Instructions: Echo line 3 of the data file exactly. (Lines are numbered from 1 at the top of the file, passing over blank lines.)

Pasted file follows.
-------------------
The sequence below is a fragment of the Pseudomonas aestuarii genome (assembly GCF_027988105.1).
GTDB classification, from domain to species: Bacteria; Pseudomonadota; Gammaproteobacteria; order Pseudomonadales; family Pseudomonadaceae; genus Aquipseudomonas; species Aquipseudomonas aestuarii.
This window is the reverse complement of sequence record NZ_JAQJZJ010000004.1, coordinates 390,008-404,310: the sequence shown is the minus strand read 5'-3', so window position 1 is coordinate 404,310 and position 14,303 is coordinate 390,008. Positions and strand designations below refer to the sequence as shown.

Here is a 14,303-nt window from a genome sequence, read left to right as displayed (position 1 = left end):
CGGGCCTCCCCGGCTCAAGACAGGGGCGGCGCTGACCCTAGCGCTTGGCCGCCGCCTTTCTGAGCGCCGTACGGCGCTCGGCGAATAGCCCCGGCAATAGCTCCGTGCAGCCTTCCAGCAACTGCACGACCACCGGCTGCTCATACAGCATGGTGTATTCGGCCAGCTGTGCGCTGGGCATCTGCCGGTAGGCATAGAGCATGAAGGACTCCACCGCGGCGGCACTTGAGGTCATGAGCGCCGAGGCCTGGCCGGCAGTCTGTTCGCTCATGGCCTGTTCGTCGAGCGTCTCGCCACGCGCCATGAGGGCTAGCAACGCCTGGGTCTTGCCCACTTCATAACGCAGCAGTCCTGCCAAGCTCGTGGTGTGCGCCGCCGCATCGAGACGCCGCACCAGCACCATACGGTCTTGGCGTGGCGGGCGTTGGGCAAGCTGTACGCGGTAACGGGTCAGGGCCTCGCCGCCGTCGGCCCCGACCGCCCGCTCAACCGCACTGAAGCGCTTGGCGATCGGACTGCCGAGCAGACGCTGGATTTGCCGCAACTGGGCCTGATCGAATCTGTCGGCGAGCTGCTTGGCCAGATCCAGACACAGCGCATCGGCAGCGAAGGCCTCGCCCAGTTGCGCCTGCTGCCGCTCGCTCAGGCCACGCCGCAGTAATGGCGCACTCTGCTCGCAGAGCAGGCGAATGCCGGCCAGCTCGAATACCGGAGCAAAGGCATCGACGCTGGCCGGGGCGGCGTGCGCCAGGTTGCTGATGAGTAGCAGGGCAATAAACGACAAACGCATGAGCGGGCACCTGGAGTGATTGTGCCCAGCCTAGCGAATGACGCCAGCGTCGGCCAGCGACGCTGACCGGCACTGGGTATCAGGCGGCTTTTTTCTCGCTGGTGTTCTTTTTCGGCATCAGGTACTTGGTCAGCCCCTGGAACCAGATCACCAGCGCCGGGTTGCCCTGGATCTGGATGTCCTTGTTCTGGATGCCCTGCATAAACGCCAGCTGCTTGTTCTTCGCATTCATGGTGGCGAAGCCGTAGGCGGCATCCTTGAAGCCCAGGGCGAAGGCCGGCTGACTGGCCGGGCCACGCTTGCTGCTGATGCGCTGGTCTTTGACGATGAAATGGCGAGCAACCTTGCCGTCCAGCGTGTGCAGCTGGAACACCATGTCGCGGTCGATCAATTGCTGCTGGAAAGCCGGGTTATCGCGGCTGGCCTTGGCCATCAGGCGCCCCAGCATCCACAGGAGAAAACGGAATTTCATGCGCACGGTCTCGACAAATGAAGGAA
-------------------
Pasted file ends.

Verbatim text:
This window is the reverse complement of sequence record NZ_JAQJZJ010000004.1, coordinates 390,008-404,310: the sequence shown is the minus strand read 5'-3', so window position 1 is coordinate 404,310 and position 14,303 is coordinate 390,008. Positions and strand designations below refer to the sequence as shown.